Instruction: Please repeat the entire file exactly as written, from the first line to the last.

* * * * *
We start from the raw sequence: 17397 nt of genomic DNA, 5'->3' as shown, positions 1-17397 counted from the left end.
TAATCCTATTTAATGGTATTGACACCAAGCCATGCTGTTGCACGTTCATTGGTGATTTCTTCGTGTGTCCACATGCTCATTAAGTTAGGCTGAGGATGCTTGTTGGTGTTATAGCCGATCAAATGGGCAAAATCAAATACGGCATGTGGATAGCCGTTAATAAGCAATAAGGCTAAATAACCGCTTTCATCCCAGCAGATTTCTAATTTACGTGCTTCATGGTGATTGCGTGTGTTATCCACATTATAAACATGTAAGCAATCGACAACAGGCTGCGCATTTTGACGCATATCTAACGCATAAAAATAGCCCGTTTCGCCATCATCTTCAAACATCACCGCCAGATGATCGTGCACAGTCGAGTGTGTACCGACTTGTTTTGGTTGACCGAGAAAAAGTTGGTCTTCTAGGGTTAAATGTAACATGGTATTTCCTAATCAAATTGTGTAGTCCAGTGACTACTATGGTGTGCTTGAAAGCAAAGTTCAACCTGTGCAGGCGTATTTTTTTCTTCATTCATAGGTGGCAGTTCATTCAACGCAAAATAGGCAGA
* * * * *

We start from the raw sequence: 17397 nt of genomic DNA, 5'->3' as shown, positions 1-17397 counted from the left end.
TAATCCTATTTAATGGTATTGACACCAAGCCATGCTGTTGCACGTTCATTGGTGATTTCTTCGTGTGTCCACATGCTCATTAAGTTAGGCTGAGGATGCTTGTTGGTGTTATAGCCGATCAAATGGGCAAAATCAAATACGGCATGTGGATAGCCGTTAATAAGCAATAAGGCTAAATAACCGCTTTCATCCCAGCAGATTTCTAATTTACGTGCTTCATGGTGATTGCGTGTGTTATCCACATTATAAACATGTAAGCAATCGACAACAGGCTGCGCATTTTGACGCATATCTAACGCATAAAAATAGCCCGTTTCGCCATCATCTTCAAACATCACCGCCAGATGATCGTGCACAGTCGAGTGTGTACCGACTTGTTTTGGTTGACCGAGAAAAAGTTGGTCTTCTAGGGTTAAATGTAACATGGTATTTCCTAATCAAATTGTGTAGTCCAGTGACTACTATGGTGTGCTTGAAAGCAAAGTTCAACCTGTGCAGGCGTATTTTTTTCTTCATTCATAGGTGGCAGTTCATTCAACGCAAAATAGGCAGA